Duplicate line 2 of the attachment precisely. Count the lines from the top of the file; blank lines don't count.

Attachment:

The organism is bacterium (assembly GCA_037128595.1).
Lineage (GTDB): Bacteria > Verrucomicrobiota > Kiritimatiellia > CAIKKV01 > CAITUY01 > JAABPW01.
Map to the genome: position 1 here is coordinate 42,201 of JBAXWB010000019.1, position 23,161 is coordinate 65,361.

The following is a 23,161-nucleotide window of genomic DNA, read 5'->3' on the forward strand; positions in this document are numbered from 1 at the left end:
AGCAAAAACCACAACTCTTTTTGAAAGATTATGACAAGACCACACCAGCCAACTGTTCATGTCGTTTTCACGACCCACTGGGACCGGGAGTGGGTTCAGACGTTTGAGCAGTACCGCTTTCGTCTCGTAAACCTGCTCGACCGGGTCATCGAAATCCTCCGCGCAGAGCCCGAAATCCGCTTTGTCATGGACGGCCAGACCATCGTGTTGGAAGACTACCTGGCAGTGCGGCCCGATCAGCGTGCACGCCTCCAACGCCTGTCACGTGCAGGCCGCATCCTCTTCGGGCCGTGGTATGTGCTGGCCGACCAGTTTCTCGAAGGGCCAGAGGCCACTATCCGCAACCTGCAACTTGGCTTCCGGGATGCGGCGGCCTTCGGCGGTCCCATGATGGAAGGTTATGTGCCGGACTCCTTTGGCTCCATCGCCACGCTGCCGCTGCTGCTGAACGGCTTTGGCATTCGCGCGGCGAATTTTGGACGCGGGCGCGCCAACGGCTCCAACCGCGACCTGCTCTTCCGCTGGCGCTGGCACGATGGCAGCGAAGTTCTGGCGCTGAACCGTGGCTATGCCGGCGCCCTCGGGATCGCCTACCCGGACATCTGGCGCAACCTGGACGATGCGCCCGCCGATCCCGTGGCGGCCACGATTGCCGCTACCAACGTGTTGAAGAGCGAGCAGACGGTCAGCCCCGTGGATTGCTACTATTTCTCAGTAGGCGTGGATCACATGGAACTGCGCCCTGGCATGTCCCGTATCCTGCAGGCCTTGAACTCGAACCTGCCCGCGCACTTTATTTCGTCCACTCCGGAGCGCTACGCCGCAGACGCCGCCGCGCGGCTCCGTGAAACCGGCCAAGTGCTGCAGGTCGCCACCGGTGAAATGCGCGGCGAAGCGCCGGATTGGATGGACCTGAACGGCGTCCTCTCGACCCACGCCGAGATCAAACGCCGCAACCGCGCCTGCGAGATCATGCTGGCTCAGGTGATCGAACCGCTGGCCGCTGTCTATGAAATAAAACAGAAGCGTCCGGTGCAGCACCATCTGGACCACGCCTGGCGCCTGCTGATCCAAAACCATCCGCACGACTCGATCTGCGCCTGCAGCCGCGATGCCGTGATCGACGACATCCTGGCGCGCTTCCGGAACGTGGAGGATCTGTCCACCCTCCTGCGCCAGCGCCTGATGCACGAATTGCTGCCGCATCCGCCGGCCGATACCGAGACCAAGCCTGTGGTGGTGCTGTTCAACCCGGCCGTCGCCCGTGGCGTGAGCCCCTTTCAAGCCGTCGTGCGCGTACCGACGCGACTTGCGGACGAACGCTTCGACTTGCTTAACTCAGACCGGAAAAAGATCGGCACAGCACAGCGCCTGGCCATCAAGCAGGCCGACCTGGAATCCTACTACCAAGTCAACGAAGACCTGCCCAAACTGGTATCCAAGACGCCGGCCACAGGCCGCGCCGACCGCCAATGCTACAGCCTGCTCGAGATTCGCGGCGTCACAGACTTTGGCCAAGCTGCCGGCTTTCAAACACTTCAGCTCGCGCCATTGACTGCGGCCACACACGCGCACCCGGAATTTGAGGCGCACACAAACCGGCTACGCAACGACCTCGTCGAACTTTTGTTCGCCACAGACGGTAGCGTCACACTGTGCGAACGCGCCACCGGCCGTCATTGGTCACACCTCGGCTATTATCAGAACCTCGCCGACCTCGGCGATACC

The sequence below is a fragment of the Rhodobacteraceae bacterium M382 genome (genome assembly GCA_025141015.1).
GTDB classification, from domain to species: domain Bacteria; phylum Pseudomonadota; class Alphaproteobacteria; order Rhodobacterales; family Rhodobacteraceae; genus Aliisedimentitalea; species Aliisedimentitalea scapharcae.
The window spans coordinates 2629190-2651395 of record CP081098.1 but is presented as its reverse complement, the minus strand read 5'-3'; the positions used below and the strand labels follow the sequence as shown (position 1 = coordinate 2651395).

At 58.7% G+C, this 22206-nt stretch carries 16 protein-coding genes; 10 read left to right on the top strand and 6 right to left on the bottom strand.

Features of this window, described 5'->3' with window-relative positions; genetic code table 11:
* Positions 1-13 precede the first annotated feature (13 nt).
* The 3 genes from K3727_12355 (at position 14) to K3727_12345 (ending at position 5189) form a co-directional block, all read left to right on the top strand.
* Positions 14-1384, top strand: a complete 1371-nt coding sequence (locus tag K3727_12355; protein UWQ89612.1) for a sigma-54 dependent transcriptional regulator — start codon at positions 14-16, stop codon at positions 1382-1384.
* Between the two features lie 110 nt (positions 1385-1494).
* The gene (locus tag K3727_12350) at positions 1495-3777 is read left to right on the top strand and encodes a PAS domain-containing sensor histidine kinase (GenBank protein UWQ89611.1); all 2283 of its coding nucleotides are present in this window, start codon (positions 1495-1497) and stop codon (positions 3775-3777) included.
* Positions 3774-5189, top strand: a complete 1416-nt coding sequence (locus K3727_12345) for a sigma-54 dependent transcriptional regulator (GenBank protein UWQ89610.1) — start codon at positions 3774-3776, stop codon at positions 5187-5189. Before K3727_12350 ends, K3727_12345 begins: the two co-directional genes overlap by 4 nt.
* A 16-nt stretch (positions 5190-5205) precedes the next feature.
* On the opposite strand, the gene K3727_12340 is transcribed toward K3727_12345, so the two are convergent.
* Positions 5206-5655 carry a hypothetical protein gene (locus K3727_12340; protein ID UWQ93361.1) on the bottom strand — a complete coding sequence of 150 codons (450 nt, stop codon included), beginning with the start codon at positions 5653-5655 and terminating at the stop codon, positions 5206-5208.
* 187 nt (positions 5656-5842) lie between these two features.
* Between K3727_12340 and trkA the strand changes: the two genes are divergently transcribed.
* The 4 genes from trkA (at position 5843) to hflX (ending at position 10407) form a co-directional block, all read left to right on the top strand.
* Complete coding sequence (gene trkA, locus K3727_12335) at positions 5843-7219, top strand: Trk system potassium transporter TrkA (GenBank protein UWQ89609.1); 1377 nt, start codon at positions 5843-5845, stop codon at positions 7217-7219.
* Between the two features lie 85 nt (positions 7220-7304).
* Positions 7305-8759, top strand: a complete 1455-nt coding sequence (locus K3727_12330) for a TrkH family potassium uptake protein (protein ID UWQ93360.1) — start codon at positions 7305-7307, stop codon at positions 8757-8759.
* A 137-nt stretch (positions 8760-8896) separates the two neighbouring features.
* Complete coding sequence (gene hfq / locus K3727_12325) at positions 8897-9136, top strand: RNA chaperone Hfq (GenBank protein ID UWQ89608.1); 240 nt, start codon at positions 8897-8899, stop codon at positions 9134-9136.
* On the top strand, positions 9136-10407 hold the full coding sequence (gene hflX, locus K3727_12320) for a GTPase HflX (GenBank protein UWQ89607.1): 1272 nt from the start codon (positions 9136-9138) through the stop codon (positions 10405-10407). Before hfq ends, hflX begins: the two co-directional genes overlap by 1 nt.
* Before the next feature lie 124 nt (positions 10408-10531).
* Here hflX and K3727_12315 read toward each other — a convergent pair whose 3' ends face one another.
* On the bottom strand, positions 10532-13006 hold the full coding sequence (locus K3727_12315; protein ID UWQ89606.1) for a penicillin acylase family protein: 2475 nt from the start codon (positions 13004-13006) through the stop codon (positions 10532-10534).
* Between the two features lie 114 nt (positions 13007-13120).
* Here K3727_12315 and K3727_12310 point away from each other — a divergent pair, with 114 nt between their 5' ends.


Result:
Lineage (GTDB): Bacteria > Verrucomicrobiota > Kiritimatiellia > CAIKKV01 > CAITUY01 > JAABPW01.